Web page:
The second battle of the week saw the Allied forces on the offensive. Again it was a battle for a well defined village line but with a not so subtle difference. At the centre of the French position was the Napoleonic equivalent of the Deathstar from Star Wars. A 48 man chateau with out works and cunningly placed buildings designed to channel anyone foolhardy enough to consider attacking it into a killing ground for its Young Guard defenders. Naturally the task was given to Chris Cornwell. Ignoring his orders to reduce the buildings Chris opted for the all out attack option with unfortunate but somewhat predictable results.
The fighting was tough all along the line the picture to the left shows Sackens' corps at the start line for the first of two bloody assaults on the village controlling their sector. Each assault was fought through to 3 rounds of combat and each time there was a bounce. The French defenders commanded by the tenacious Mark Freith were only finally ousted by heavy skirmisher fire from both flanks whilst regrouping. To the left can be seen Herberts brave lads pushing back the French right which carried out a staged withdrawal.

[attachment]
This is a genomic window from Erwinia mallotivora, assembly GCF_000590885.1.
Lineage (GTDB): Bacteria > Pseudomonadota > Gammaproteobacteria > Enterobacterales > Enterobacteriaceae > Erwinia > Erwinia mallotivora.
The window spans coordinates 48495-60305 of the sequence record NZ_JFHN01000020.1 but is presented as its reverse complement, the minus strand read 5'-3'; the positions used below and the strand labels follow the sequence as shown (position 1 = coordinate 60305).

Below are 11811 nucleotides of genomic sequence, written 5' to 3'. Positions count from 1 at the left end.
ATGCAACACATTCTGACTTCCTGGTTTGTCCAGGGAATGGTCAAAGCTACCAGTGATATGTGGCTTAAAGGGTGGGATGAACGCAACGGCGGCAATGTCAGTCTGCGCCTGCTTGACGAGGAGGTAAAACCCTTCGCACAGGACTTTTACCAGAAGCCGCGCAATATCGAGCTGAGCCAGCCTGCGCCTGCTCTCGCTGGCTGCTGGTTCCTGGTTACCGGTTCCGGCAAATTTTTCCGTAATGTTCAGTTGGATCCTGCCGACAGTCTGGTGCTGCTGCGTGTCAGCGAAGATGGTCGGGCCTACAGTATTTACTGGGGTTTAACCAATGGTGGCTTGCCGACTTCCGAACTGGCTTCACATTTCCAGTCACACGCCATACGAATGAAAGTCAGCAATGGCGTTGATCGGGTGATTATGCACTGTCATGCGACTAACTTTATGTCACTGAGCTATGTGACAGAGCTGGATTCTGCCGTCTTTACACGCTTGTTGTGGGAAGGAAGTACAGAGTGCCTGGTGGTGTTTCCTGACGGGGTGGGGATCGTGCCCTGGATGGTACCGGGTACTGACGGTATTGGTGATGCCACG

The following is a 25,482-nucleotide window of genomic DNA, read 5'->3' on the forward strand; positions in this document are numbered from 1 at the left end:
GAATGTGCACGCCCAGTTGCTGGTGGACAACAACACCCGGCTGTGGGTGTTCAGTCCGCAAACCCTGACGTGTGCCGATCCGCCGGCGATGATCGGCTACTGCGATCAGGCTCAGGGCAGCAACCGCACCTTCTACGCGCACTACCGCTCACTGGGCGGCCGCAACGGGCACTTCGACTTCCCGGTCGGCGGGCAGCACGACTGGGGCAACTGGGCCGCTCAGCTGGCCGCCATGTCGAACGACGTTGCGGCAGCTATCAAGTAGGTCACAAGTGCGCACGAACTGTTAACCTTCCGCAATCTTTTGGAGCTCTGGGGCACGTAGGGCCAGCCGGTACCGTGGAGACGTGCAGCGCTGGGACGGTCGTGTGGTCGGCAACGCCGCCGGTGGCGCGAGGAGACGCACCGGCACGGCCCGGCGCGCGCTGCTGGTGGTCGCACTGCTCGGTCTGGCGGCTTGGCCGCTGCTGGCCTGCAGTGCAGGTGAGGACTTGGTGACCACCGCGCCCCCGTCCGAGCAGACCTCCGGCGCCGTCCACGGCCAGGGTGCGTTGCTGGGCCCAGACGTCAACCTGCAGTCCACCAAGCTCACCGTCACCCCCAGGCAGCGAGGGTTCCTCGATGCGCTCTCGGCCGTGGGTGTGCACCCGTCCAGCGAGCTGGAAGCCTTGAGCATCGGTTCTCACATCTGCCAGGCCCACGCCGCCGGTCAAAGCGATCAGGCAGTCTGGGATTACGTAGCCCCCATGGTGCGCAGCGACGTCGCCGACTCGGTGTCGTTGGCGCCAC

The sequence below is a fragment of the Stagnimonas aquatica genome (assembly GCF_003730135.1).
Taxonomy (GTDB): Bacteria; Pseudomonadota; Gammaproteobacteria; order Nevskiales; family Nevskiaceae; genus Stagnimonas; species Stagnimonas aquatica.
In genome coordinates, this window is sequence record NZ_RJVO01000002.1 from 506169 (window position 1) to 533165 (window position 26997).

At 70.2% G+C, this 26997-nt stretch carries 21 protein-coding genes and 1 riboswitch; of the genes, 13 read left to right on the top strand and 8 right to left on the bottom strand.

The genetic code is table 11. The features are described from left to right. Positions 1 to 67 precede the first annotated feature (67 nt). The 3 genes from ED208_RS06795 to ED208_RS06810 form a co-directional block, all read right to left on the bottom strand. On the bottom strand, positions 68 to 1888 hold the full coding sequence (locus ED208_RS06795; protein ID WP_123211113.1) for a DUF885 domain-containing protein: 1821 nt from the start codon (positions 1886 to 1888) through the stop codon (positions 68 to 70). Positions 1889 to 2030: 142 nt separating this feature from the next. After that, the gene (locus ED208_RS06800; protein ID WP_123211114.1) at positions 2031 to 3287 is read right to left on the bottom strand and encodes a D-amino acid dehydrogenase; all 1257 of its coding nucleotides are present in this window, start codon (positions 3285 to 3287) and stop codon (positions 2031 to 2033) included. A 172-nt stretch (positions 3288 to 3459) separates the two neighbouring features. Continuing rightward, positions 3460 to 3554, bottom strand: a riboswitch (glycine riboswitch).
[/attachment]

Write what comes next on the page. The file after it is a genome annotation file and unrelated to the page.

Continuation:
The final assault was made in the centre by the Russian Guard cavalry and the combined Guard corps. This was carried out against a Young Guard division who in adopting a reverse slope position had clearly learned lessons from the Duke of Wellington. This was a formidable obstacle and was judged too costly to be taken by frontal assault. It was necessary to turn one or both flanks and as the left was anchored on the Deathstar the Guard cavalry was committed to clear away the French Heavy cavalry on the right. The dice Gods smiled on the Allies, though for the second year running Mark Freith threw six sixes with six dice in cavalry combat, and the Youngsters were forced to withdraw. Once again the French lost much of their heavy cavalry whilst that of the allies remained largely intact.
So a victory for the Allies, though probably not as decisive as the French victory at Torgau. Hardly surprising considering the Vaubanesque fortifications but it was 1-1 at half time and as we filed off to the dressing rooms both sides knew they had everything to play for.
A Visit to Griffin Moulds - On Friday June 16, 2017 I stopped in at the Griffin Moulds factory located in Birminghan, UK to meet with the staff and to get a look see at how things wer...
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